An anatomy of Arctic sea ice forecast biases in the seasonal prediction system with EC-Earth

Cruz-García, Rubén ; Ortega, Pablo ; Guemas, Virginie ; Acosta Navarro, Juan C. ; Massonnet, François ; Doblas-Reyes, Francisco J.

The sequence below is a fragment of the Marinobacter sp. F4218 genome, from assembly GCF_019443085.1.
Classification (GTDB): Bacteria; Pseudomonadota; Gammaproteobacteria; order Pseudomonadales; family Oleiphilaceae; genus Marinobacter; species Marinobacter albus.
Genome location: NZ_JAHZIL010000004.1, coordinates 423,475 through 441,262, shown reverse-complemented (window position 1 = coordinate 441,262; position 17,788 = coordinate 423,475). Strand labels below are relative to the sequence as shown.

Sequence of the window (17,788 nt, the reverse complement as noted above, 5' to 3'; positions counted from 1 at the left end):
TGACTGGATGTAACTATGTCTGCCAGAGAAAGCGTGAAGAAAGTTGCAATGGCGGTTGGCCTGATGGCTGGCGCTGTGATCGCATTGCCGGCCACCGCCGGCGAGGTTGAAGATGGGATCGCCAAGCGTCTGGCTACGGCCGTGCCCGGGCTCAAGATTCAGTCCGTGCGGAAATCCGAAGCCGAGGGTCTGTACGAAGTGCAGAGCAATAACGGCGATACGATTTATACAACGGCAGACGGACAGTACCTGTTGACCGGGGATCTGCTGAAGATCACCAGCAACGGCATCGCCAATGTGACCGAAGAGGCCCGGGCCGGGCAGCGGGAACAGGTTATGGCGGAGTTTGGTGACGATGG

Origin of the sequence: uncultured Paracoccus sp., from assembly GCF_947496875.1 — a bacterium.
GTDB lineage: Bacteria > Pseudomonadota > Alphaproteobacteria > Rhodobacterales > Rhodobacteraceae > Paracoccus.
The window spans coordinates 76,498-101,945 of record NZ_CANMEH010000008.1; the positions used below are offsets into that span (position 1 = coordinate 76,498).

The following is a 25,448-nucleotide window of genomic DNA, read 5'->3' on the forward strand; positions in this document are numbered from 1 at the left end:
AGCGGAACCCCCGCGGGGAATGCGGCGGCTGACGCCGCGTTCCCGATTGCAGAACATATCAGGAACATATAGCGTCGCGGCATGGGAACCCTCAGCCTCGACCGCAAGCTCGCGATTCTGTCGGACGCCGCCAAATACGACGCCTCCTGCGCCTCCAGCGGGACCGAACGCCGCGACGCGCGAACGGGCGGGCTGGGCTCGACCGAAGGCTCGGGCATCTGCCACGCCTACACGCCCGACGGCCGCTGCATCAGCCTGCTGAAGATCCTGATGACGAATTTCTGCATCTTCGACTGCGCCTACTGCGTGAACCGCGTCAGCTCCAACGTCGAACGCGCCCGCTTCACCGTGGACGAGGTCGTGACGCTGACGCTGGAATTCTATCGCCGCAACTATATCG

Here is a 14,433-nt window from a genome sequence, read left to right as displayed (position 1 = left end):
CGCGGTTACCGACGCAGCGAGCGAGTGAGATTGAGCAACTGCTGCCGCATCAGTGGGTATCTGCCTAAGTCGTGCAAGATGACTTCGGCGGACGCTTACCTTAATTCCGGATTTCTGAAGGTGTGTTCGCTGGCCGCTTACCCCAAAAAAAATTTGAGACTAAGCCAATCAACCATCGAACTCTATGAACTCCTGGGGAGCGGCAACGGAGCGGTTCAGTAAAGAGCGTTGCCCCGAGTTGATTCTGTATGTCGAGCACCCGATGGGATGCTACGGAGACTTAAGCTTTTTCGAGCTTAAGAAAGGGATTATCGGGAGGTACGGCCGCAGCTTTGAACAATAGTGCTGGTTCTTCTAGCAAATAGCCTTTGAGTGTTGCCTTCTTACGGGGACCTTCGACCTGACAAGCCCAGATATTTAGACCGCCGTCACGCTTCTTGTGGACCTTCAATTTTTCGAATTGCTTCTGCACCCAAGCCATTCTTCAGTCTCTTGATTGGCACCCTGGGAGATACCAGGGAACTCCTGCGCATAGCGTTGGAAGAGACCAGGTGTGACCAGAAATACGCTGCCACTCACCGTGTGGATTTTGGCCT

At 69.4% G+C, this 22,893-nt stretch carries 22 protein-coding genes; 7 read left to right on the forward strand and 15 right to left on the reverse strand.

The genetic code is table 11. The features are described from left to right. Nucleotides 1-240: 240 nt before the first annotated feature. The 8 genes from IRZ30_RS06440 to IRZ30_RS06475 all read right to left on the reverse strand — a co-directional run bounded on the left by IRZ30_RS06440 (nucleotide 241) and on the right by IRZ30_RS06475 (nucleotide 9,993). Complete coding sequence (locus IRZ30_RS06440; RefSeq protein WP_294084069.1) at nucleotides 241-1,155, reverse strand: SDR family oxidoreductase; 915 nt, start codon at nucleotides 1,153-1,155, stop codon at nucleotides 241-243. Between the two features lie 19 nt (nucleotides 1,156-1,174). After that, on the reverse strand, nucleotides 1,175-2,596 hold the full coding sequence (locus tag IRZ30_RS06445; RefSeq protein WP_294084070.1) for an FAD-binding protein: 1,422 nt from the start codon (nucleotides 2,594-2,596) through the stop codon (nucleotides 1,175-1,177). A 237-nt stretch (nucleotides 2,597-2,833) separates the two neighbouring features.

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<p align=justify>The quality of initial conditions (ICs) in climate predictions controls the level of skill. Both the use of the latest high-quality observations and of the most efficient assimilation method are of paramount importance. Technical challenges make it frequent to assimilate observational information independently in the various model components. Inconsistencies between the ICs obtained for the different model components can cause initialization shocks. In this study, we identify and quantify the contribution of the ICs inconsistency relative to the model inherent bias (in which the Arctic is generally too warm) to the development of sea ice concentration forecast biases in a seasonal prediction system with the EC-Earth general circulation model. We estimate that the ICs inconsistency dominates the development of forecast biases for as long as the first 24 (19) days of the forecasts initialized in May (November), while the development of model inherent bias dominates afterwards. The effect of ICs inconsistency is stronger in the Greenland Sea, in particular in November, and mostly associated to a mismatch between the sea ice and ocean ICs. In both May and November, the ICs inconsistency between the ocean and sea ice leads to sea ice melting, but it happens in November (May) in a context of sea ice expansion (shrinking). The ICs inconsistency tend to postpone (accelerate) the November (May) sea ice freezing (melting). Our findings suggest that the ICs inconsistency might have a larger impact than previously suspected. Detecting and filtering out this signal requires the use of high frequency data.</p>
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